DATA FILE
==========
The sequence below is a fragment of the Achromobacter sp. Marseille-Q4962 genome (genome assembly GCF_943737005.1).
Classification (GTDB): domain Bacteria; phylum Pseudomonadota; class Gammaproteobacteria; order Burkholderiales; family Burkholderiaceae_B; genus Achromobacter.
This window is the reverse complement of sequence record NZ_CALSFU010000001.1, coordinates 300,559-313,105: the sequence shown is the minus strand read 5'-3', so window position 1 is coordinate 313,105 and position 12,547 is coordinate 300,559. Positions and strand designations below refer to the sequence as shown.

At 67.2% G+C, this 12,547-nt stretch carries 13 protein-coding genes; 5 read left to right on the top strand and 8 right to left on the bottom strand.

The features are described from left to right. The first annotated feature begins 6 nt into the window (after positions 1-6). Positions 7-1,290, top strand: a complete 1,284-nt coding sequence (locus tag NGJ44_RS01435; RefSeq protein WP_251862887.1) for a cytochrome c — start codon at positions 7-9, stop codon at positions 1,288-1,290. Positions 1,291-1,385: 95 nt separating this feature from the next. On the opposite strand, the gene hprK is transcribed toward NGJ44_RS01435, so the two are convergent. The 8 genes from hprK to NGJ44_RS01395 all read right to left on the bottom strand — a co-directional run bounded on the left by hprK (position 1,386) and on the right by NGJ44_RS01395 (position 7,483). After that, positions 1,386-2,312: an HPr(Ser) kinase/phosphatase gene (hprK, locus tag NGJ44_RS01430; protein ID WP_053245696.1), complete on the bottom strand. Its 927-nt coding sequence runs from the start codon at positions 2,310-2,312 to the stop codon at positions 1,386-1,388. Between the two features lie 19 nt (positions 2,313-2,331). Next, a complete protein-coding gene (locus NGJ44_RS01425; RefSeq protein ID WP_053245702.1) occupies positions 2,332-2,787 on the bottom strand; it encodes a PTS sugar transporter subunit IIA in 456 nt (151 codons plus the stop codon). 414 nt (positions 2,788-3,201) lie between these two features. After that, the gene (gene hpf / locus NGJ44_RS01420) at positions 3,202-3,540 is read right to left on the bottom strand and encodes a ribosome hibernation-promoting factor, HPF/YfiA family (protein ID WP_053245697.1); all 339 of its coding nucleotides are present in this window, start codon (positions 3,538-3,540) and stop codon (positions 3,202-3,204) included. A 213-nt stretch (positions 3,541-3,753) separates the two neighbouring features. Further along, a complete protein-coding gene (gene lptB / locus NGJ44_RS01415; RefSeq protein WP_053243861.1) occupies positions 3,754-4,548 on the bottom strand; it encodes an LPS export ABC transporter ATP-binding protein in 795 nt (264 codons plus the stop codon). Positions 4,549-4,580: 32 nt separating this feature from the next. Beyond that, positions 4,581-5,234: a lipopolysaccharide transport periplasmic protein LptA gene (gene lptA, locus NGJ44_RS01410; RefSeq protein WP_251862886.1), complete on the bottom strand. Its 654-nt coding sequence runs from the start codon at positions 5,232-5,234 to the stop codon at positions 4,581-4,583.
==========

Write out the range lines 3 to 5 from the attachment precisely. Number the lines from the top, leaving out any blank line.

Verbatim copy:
This window is the reverse complement of sequence record NZ_CALSFU010000001.1, coordinates 300,559-313,105: the sequence shown is the minus strand read 5'-3', so window position 1 is coordinate 313,105 and position 12,547 is coordinate 300,559. Positions and strand designations below refer to the sequence as shown.

At 67.2% G+C, this 12,547-nt stretch carries 13 protein-coding genes; 5 read left to right on the top strand and 8 right to left on the bottom strand.

The features are described from left to right. The first annotated feature begins 6 nt into the window (after positions 1-6). Positions 7-1,290, top strand: a complete 1,284-nt coding sequence (locus tag NGJ44_RS01435; RefSeq protein WP_251862887.1) for a cytochrome c — start codon at positions 7-9, stop codon at positions 1,288-1,290. Positions 1,291-1,385: 95 nt separating this feature from the next. On the opposite strand, the gene hprK is transcribed toward NGJ44_RS01435, so the two are convergent. The 8 genes from hprK to NGJ44_RS01395 all read right to left on the bottom strand — a co-directional run bounded on the left by hprK (position 1,386) and on the right by NGJ44_RS01395 (position 7,483). After that, positions 1,386-2,312: an HPr(Ser) kinase/phosphatase gene (hprK, locus tag NGJ44_RS01430; protein ID WP_053245696.1), complete on the bottom strand. Its 927-nt coding sequence runs from the start codon at positions 2,310-2,312 to the stop codon at positions 1,386-1,388. Between the two features lie 19 nt (positions 2,313-2,331). Next, a complete protein-coding gene (locus NGJ44_RS01425; RefSeq protein ID WP_053245702.1) occupies positions 2,332-2,787 on the bottom strand; it encodes a PTS sugar transporter subunit IIA in 456 nt (151 codons plus the stop codon). 414 nt (positions 2,788-3,201) lie between these two features. After that, the gene (gene hpf / locus NGJ44_RS01420) at positions 3,202-3,540 is read right to left on the bottom strand and encodes a ribosome hibernation-promoting factor, HPF/YfiA family (protein ID WP_053245697.1); all 339 of its coding nucleotides are present in this window, start codon (positions 3,538-3,540) and stop codon (positions 3,202-3,204) included. A 213-nt stretch (positions 3,541-3,753) separates the two neighbouring features. Further along, a complete protein-coding gene (gene lptB / locus NGJ44_RS01415; RefSeq protein WP_053243861.1) occupies positions 3,754-4,548 on the bottom strand; it encodes an LPS export ABC transporter ATP-binding protein in 795 nt (264 codons plus the stop codon). Positions 4,549-4,580: 32 nt separating this feature from the next. Beyond that, positions 4,581-5,234: a lipopolysaccharide transport periplasmic protein LptA gene (gene lptA, locus NGJ44_RS01410; RefSeq protein WP_251862886.1), complete on the bottom strand. Its 654-nt coding sequence runs from the start codon at positions 5,232-5,234 to the stop codon at positions 4,581-4,583.